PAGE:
Health Network staying in black
The financial portrait for the Adams Health Network presented to AHN trustees Wednesday night continues to show a positive bottom line despite the fact that admissions were down nearly six percent from the previous month.
AHN Executive Director Marvin L. Baird and Chief Financial Officer Dane Wheeler reported that statistics for the first four months of 2011 show AHN with $285,352 in the black, compared to $386,003 at this point last year. Total operating revenue and total operating expenses for that time frame were nearly identical to those of 2010, but interest income and rental income were down.
Revenue received this year is $16,618,392 as compared to $16,463,064 last year while expenses are $16,719,797 compared to $16,725,350. Baird and Wheeler continue to note as they have in previous months that a new budgeting process has helped the hospital lower expenses.
In terms of expenses at AHN facilities for the first four months, ancillary services account for the largest share, $5,199,696; others include routine services, $1,537,308; general services, $1,038,696; administration and general, $2,678,586; employee benefits, $1,985,322; capital expenses, $1,553,798; and bad debt, $2,726,387.
Other statistics revealed by Baird involving individual admissions show the number of Medicare-age admits went up five percent in April, non-Medicare patients sharply dropped 21 percent. The average daily census was up 1.6 percent over that of March and 24 percent above 2010 (patients admitted are staying longer).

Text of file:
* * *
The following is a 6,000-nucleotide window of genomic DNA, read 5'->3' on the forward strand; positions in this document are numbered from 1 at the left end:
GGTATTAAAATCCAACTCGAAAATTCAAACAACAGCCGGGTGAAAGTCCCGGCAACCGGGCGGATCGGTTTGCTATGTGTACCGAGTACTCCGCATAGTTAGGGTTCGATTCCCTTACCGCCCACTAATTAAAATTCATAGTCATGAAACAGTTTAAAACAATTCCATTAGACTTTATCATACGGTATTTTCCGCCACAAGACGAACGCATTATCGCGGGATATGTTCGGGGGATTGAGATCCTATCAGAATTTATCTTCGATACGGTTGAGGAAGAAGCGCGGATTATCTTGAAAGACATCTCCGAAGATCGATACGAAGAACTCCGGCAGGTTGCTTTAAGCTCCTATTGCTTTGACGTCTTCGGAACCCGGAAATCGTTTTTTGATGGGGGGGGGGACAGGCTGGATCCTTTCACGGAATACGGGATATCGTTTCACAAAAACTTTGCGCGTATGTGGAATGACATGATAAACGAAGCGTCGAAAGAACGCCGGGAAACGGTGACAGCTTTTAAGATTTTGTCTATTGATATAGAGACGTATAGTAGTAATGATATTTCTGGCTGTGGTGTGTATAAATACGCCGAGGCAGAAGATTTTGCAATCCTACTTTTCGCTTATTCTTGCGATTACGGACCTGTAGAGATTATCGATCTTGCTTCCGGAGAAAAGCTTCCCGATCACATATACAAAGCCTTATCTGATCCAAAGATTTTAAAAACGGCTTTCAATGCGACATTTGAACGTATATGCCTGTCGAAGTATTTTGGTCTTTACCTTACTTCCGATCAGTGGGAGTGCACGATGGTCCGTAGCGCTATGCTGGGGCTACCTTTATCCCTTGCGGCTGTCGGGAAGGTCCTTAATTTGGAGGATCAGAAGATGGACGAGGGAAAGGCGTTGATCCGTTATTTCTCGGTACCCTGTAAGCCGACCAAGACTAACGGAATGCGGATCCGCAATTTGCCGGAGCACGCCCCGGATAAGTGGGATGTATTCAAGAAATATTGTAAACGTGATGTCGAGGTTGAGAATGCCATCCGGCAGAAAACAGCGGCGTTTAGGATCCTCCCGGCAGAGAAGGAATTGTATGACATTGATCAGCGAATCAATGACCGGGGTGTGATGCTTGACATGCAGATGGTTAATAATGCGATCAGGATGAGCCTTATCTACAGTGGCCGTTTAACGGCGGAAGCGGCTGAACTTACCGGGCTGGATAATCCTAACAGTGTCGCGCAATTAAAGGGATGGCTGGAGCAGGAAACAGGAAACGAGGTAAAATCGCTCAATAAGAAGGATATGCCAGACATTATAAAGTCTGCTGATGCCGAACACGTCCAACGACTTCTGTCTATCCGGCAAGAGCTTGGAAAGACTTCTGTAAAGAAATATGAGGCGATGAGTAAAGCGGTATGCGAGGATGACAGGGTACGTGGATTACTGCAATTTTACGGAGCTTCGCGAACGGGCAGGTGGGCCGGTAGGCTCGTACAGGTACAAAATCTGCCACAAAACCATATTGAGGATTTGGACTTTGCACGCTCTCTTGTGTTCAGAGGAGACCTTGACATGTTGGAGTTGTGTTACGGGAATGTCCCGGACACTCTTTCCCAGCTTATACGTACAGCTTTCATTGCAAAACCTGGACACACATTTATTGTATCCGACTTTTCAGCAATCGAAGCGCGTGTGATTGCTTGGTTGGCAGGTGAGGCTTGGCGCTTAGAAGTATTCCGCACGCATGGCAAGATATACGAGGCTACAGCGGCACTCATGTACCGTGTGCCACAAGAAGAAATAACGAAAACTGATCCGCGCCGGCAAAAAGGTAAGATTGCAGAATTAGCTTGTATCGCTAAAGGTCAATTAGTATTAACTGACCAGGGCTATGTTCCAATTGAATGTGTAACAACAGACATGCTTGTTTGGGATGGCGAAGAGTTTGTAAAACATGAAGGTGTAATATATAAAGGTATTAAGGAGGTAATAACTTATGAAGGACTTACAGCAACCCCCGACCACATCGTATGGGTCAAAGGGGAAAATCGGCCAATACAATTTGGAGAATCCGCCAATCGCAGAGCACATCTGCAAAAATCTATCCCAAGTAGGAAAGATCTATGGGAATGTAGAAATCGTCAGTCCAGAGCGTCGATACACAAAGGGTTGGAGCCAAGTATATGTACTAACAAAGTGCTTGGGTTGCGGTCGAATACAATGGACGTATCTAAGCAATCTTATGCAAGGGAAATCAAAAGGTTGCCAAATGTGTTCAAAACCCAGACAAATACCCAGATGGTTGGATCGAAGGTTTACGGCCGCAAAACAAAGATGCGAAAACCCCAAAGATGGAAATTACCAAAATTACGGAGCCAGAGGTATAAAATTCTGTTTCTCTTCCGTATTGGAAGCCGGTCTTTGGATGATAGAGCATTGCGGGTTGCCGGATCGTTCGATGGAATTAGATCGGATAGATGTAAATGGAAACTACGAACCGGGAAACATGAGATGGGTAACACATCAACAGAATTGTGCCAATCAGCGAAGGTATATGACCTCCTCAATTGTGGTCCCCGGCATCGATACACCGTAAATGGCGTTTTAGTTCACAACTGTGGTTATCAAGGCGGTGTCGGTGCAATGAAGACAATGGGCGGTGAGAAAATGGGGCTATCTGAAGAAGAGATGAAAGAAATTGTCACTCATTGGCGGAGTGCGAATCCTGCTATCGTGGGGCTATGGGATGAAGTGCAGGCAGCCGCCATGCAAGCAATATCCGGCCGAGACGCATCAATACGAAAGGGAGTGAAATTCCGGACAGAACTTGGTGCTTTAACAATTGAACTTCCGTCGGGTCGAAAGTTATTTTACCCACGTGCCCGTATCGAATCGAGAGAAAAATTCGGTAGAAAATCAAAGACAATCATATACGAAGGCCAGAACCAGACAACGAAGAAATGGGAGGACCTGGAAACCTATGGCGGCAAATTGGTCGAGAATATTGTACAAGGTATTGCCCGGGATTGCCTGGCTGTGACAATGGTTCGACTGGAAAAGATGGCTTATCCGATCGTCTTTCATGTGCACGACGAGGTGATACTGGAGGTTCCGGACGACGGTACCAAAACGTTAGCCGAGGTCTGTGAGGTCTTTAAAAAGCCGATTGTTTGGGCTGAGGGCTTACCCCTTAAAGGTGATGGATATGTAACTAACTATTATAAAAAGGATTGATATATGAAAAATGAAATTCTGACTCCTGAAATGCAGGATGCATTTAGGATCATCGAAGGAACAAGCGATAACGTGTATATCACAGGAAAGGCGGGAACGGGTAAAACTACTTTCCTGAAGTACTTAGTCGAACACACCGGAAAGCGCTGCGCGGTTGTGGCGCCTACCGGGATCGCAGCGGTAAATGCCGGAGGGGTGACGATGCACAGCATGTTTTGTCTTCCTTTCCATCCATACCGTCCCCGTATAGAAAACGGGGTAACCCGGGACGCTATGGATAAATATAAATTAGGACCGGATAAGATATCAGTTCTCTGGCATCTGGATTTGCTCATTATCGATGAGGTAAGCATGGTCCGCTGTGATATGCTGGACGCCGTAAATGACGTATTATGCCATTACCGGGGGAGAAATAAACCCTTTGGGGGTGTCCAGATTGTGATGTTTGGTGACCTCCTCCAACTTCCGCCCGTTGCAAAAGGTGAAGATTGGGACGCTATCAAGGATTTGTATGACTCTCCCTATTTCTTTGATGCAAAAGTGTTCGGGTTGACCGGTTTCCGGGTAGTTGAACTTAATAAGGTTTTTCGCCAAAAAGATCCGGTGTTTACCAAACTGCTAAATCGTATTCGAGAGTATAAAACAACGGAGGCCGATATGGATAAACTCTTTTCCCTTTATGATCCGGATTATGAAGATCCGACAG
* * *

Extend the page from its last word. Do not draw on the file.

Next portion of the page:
The average hospital census in April was 18.74 patients per day.
Baird said outpatient surgery cases were up 4.1 percent from the previous month and that slightly offset a large drop of 37.5 percent in in-patient surgeries done at the hospital. Year-to-date, outpatient procedures, which are the lion's share of surgeries at AMH, have decreased 8.5 percent while in-patient cases have slipped 5.7 percent.
Outpatient services remain busy at the hospital, despite a slight drop overall with emergency room visits up 5.9 percent for the year. Of those seeking ER treatment, 13.5 percent of them ended up being admitted to the hospital, a figure slightly lower than the 16.1 for 2010.
EMS runs have soared 43.8 percent over the number of runs handled in April of 2010 and year-to-date have jumped 54.1 percent. Baird also noted that physical, occupational, and speech therapy continue to demonstrate increases, primarily due to the increase in long term care activity.
In discussing the occupancy rates at the Woodcrest Retirement Center, Baird said he was pleased that for the first time in a long period, all 48 apartments are occupied. The hospital is still looking for solutions to fill more of the villas with just 32 of 42 units filled. The Woodcrest Nursing Home is over 97 percent filled, with 117 of 120 beds occupied.
Other properties owned by AHN include the Evergreen Court Apartments, which had 30 of 34 units filled, and The Village of Heritage Nursing Home in Monroeville, which saw 57 of 61 beds occupied.